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Solving a global problem

Editorial | March 1, 2022 | By: Tim Goral

Back in January, we told you about the labor shortage affecting many American industries (page 22, Specialty Fabrics Review, January 2022). But even as more people get vaccinated against COVID-19 and the economy gains strength, labor shortages continue to perplex businesses not just in the U.S. but around the world.

How can the textiles industry attract new talent? One problem is that many people have the mistaken impression that textile factories are dirty, labor-intensive sweatshops. Obviously, the industry must find ways to change that perception. Toward that end, manufacturers and associations have been funding programs and scholarships to attract new talent.

For example, last year Amy Bircher, founder and CEO of MMI Textiles and newly elected IFAI board chair, donated more than $200,000 to the West Virginia University Davis College of Agriculture, Natural Resources and Design (her alma mater) to provide fashion, dress and merchandising students with enhanced educational opportunities in textile science.

Glen Raven Inc., a global textile company based near Burlington, N.C., recently donated $250,000 to the NC State Wilson College of Textiles to support the college’s Textile Pioneer Scholarship Program as well as the Dean’s Textile Innovation Fund.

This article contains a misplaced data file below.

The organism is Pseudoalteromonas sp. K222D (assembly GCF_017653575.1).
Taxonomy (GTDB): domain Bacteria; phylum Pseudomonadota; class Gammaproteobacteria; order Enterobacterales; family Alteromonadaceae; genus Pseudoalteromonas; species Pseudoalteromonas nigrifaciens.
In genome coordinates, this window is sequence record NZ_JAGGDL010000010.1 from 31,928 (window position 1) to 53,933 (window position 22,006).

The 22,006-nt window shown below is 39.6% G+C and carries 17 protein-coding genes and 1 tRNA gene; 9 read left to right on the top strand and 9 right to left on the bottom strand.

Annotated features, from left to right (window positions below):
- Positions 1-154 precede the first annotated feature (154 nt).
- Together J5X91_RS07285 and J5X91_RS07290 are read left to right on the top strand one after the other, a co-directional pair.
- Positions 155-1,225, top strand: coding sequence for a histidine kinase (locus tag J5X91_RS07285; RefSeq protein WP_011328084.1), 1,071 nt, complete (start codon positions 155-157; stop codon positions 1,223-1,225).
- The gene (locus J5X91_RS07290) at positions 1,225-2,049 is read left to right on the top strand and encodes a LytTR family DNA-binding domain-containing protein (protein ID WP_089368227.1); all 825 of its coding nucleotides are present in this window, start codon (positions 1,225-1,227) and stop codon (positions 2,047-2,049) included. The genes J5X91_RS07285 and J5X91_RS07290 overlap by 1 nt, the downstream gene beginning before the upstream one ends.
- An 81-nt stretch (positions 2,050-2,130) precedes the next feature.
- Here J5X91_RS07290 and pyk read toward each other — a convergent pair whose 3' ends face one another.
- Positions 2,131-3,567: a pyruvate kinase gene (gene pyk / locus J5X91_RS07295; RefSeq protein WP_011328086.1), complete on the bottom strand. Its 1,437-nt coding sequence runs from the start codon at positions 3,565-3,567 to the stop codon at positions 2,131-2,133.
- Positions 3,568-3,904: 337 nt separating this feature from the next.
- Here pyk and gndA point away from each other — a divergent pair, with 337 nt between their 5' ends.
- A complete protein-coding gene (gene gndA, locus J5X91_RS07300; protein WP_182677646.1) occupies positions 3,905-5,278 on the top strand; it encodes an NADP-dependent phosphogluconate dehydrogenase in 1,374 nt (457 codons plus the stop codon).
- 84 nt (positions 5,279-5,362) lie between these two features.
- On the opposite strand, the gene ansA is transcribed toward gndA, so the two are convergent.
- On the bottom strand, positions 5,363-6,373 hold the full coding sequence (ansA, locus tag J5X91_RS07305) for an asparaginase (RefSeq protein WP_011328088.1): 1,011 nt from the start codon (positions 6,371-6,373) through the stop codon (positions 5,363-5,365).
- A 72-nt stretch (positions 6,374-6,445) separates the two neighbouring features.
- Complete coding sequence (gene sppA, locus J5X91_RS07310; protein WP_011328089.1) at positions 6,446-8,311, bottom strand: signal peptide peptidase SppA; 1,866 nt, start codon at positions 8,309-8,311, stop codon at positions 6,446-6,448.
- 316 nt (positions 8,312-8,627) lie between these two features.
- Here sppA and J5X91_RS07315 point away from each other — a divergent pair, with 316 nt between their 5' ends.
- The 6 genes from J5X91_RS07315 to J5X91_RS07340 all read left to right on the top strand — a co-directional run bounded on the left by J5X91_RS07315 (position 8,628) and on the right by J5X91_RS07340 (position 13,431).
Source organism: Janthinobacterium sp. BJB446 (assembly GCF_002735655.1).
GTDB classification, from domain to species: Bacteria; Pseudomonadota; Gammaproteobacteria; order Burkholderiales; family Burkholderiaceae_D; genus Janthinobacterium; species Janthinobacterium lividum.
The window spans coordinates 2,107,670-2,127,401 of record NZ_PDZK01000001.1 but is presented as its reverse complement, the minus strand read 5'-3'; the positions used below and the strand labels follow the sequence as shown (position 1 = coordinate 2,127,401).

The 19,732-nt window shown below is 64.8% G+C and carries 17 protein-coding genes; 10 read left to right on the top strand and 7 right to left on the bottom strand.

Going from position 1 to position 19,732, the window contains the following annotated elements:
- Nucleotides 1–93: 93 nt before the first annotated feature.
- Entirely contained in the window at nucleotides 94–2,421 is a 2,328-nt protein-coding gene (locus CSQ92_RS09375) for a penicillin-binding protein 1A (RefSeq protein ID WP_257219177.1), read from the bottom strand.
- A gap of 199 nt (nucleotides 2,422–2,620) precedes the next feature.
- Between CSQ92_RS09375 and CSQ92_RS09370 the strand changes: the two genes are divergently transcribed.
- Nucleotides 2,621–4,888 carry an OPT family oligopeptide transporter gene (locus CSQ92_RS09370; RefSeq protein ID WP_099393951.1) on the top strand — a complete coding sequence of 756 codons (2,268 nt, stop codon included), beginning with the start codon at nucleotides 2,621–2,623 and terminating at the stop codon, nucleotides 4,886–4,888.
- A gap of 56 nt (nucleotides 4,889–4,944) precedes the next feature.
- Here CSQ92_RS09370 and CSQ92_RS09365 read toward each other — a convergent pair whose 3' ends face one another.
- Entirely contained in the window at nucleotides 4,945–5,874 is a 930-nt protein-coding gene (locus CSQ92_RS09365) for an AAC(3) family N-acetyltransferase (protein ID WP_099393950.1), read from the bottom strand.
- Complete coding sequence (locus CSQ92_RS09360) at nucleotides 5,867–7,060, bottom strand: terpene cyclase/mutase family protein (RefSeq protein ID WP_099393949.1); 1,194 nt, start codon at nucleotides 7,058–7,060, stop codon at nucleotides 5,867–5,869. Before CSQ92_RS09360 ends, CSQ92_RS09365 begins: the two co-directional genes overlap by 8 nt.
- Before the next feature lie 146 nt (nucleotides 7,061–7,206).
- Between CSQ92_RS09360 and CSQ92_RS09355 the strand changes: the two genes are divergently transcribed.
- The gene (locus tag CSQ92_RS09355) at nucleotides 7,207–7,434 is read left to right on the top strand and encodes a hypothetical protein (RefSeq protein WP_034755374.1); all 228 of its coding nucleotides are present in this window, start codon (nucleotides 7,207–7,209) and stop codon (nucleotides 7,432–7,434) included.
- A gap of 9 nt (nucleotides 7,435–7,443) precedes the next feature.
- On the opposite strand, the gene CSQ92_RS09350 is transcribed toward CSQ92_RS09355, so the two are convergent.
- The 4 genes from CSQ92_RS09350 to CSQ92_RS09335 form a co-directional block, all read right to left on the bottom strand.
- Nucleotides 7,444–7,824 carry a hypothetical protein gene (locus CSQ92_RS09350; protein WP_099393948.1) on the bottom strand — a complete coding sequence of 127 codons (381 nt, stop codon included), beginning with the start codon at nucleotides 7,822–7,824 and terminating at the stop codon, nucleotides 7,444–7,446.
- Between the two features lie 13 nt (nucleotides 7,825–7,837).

Gaston College in Belmont, N.C., was given $5.3 million by the Gaston County Board of Commissioners to build a new Fiber Innovation Center on campus. The FIC will be a resource of the Manufacturing & Textile Innovation Network to develop a regional workforce focused on advanced materials and textile testing development. 

The American Association of Textile Chemists and Colorists (AATCC) continues to offer scholarships and fellowship opportunities for undergraduate and graduate students in any textile-related discipline. 

And Bring Back the Trades, a not-for-profit organization, awards scholarships to qualified students and collaborates with educators, community leaders and trades businesses to change the perception of the trades within the educational system. 

These efforts and others are a positive first step to rebuilding a vital American workforce.

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